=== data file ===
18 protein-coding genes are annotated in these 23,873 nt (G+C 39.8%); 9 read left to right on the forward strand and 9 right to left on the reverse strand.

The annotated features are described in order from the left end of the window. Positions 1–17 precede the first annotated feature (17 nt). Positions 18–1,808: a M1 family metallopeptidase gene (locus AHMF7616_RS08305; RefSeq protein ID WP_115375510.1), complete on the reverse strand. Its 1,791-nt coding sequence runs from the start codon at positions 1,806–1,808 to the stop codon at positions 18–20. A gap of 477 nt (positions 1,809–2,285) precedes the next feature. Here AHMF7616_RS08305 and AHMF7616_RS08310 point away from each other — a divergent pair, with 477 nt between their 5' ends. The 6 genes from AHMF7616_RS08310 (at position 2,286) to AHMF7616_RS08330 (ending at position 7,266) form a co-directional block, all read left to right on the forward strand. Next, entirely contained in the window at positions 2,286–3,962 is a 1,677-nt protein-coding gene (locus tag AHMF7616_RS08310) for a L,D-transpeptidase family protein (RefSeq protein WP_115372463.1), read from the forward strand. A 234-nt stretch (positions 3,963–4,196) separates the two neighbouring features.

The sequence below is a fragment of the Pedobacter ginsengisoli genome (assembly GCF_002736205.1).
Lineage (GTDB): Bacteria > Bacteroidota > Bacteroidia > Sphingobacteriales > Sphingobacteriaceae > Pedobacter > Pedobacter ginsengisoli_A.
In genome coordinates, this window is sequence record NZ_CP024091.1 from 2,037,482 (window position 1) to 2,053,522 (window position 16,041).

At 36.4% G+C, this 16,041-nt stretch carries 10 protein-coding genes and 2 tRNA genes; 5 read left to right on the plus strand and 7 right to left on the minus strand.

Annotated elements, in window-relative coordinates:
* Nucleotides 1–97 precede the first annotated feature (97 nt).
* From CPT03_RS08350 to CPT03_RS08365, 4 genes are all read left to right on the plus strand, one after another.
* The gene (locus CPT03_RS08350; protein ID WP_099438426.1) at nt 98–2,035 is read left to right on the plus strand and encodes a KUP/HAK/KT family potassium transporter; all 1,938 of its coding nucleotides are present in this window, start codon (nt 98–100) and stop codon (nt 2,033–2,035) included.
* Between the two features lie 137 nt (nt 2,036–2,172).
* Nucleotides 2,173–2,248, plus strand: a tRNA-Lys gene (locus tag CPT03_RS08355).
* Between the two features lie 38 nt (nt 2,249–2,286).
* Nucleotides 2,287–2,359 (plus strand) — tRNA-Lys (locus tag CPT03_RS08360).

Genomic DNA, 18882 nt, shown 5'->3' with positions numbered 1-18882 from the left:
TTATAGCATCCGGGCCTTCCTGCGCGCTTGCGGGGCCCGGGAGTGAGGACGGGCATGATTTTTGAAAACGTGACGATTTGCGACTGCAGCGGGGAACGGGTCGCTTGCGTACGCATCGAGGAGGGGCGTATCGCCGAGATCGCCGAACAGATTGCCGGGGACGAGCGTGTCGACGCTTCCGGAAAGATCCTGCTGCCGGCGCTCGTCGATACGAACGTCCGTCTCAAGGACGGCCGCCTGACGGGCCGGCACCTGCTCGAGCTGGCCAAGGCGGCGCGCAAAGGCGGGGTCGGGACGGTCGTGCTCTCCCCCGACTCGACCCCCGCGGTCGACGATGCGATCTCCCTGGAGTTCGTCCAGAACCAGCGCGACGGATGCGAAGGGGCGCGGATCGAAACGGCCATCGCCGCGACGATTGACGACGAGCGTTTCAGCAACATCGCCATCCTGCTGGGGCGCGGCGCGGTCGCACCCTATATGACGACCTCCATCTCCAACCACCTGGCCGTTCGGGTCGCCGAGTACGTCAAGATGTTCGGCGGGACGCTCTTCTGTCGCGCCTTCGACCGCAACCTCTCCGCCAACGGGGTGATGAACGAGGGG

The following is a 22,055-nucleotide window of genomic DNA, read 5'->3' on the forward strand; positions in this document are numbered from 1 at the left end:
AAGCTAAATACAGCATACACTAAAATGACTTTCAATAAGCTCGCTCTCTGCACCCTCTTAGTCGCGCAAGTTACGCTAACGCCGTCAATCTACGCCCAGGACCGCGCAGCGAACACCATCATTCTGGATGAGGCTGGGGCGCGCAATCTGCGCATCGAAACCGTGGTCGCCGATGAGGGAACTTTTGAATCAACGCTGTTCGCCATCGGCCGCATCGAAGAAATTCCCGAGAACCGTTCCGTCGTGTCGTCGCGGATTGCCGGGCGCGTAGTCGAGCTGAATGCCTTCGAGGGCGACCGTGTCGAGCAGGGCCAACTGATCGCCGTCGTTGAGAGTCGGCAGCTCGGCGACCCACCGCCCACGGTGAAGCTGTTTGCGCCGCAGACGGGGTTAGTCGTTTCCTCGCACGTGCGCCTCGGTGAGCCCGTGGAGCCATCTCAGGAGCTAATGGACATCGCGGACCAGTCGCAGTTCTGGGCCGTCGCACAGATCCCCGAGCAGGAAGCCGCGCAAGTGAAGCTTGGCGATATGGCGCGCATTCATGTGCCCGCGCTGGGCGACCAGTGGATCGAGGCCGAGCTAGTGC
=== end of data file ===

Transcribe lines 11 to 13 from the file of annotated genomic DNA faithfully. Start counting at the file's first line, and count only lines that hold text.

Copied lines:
* Between the two features lie 137 nt (nt 2,036–2,172).
* Nucleotides 2,173–2,248, plus strand: a tRNA-Lys gene (locus tag CPT03_RS08355).
* Between the two features lie 38 nt (nt 2,249–2,286).